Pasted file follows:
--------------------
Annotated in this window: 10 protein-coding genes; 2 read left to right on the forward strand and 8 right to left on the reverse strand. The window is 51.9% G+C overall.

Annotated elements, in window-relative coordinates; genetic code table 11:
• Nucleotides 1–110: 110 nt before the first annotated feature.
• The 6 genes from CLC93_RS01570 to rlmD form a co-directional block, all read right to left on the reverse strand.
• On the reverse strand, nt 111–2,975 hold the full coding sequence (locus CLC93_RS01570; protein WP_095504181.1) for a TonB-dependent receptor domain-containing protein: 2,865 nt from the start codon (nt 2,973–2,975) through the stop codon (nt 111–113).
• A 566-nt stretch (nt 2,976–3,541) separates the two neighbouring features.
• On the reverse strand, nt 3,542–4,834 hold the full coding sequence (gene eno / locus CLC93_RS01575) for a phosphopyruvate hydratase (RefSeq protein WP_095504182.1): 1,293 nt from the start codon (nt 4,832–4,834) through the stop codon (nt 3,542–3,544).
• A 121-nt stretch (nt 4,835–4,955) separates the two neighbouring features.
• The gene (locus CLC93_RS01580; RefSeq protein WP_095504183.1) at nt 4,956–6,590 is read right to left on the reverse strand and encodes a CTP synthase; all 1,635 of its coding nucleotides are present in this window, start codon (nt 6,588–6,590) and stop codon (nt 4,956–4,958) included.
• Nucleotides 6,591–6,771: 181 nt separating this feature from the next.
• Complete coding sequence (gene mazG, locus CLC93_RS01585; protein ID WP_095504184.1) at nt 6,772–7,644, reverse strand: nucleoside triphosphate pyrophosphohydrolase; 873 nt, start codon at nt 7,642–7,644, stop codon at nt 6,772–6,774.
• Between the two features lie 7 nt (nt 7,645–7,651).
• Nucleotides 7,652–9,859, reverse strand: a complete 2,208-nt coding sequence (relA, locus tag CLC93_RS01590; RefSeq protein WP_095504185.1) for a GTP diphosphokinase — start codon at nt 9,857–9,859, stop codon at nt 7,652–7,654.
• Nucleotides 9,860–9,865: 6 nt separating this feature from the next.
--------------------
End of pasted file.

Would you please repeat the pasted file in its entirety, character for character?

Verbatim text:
Annotated in this window: 10 protein-coding genes; 2 read left to right on the forward strand and 8 right to left on the reverse strand. The window is 51.9% G+C overall.

Annotated elements, in window-relative coordinates; genetic code table 11:
• Nucleotides 1–110: 110 nt before the first annotated feature.
• The 6 genes from CLC93_RS01570 to rlmD form a co-directional block, all read right to left on the reverse strand.
• On the reverse strand, nt 111–2,975 hold the full coding sequence (locus CLC93_RS01570; protein WP_095504181.1) for a TonB-dependent receptor domain-containing protein: 2,865 nt from the start codon (nt 2,973–2,975) through the stop codon (nt 111–113).
• A 566-nt stretch (nt 2,976–3,541) separates the two neighbouring features.
• On the reverse strand, nt 3,542–4,834 hold the full coding sequence (gene eno / locus CLC93_RS01575) for a phosphopyruvate hydratase (RefSeq protein WP_095504182.1): 1,293 nt from the start codon (nt 4,832–4,834) through the stop codon (nt 3,542–3,544).
• A 121-nt stretch (nt 4,835–4,955) separates the two neighbouring features.
• The gene (locus CLC93_RS01580; RefSeq protein WP_095504183.1) at nt 4,956–6,590 is read right to left on the reverse strand and encodes a CTP synthase; all 1,635 of its coding nucleotides are present in this window, start codon (nt 6,588–6,590) and stop codon (nt 4,956–4,958) included.
• Nucleotides 6,591–6,771: 181 nt separating this feature from the next.
• Complete coding sequence (gene mazG, locus CLC93_RS01585; protein ID WP_095504184.1) at nt 6,772–7,644, reverse strand: nucleoside triphosphate pyrophosphohydrolase; 873 nt, start codon at nt 7,642–7,644, stop codon at nt 6,772–6,774.
• Between the two features lie 7 nt (nt 7,645–7,651).
• Nucleotides 7,652–9,859, reverse strand: a complete 2,208-nt coding sequence (relA, locus tag CLC93_RS01590; RefSeq protein WP_095504185.1) for a GTP diphosphokinase — start codon at nt 9,857–9,859, stop codon at nt 7,652–7,654.
• Nucleotides 9,860–9,865: 6 nt separating this feature from the next.